Generally, a booster shot is administered at some point after initial vaccinations in order to further bolster immunity, to reignite immunity after it has waned, or to protect against new strains of a virus for which someone has already been inoculated. Depending on the reason a booster is needed for continued protection against COVID-19, the shot might be identical to the the vaccines already administered or slightly tweaked to add specific protection against virus mutations.
Why you’ll need a COVID-19 vaccine booster shot
It’s unclear if we will actually need a booster for the COVID-19 vaccines. Potential timing for them, then, is even less clear. “A booster is going to depend on two factors,” says Timothy Brewer, MD, professor of medicine and epidemiology at UCLA. One, he explains, is whether or not COVID-19 immunity diminishes over time. “We know it does, but the question is how much,” Dr. Brewer says. So far, we’ve seen evidence that immunity lasts as far out as eight months, but we have no data beyond that yet.
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The second variable, or impetus for a booster, is virus mutations. The reason you get a flu shot every year, Dr. Brewer explains, isn’t because your immunity from last year’s flu shot wore off but rather that the virus has changed enough so that last year’s shot no longer offers adequate protection from it. Fortunately, he says, coronaviruses don’t change as rapidly as influenza viruses. “While they certainly do change—that’s why we have variants—the question is, do they change rapidly enough that you need to get a booster, and that’s still unclear,” says Dr. Brewer.
Existing variants—specifically, the South African B.1351 variant, the Brazilian P.1 variant, and the two Californian B.1.427 and B.1.429 variants—render current vaccines somewhat less effective, to varying degrees. So while existing vaccines still prevent serious disease, hospitalization, and death in those infected by these strains, they don’t necessarily protect as well against these infections, full-stop. “A study out of Israel suggests that the South African variant infections may occur even in people who received the Pfizer vaccine,” says Dr. Brewer. It’s possible, then—based on these early findings—that we’ll need boosters specifically to help protect against these strains. But Dr. Brewer says this isn’t known for certain yet.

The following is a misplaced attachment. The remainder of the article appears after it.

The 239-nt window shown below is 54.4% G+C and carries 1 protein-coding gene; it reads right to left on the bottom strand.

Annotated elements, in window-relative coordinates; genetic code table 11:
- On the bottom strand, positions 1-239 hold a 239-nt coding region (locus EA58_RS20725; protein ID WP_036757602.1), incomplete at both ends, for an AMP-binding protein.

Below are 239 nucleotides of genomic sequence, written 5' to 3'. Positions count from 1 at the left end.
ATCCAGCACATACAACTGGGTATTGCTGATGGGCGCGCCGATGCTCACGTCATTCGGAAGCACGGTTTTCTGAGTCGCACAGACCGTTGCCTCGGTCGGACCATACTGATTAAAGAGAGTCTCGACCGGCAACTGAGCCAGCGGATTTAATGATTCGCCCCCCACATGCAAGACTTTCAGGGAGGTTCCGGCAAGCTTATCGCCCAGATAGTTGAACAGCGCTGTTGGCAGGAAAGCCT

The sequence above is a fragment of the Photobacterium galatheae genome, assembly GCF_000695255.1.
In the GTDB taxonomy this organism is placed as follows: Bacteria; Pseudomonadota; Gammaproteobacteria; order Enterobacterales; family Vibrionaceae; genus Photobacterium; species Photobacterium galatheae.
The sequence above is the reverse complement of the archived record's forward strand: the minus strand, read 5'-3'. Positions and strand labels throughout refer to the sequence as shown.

When you’ll need a COVID-19 vaccine booster shot
Drug companies are proactively preparing booster shots to roll out in late 2021 or early 2022. Pfizer’s CEO Albert Bourla recently said it’s “likely” people will need a booster within the next 12 months, and Moderna has announced that its booster will be ready by the fall. Just what those boosters will look like—how and why they will differ from the initial doses received—remains to be determined as the companies test out various options and await data.
But the decision as to whether or not populations need to be reinoculated with a booster shot isn’t the drug companies’ to make, says Anthony Fauci, MD, director of the National Institute of Allergy and Infectious Diseases (NIAID) and the chief medical advisor to President Joe Biden. That call will instead come from the Centers for Disease Control and Prevention (CDC). Dr. Fauci currently projects that experts will know enough by the end of this summer or the start of fall to make a determination regarding the need for boosters.
In short, it’s unknown as of yet whether or not you’ll need a booster at all, let alone the exact timing of said booster. Data is still being collected in real time, as it has been throughout the pandemic. And while such unknowns can be frustrating or even scary, keep in mind that if you’ve been vaccinated, you are currently well protected from serious illness and likely will be long enough for the booster question to be answered.
If we do need them, the relative success of our current vaccination program bodes well for boosters, too. Last week, Andy Slavitt, senior advisor to President Biden’s COVID response team, told reporters that the administration is considering the potential need for boosters in its planning efforts. “Requiring additional shots in the future is obviously a foreseeable potential event,” he said. “I can assure you that when we do our planning, when the president orders purchases of additional vaccines as he has done, and when we focus on all the production expansion opportunities that we talk about in here, we very much have scenarios like that in mind.”
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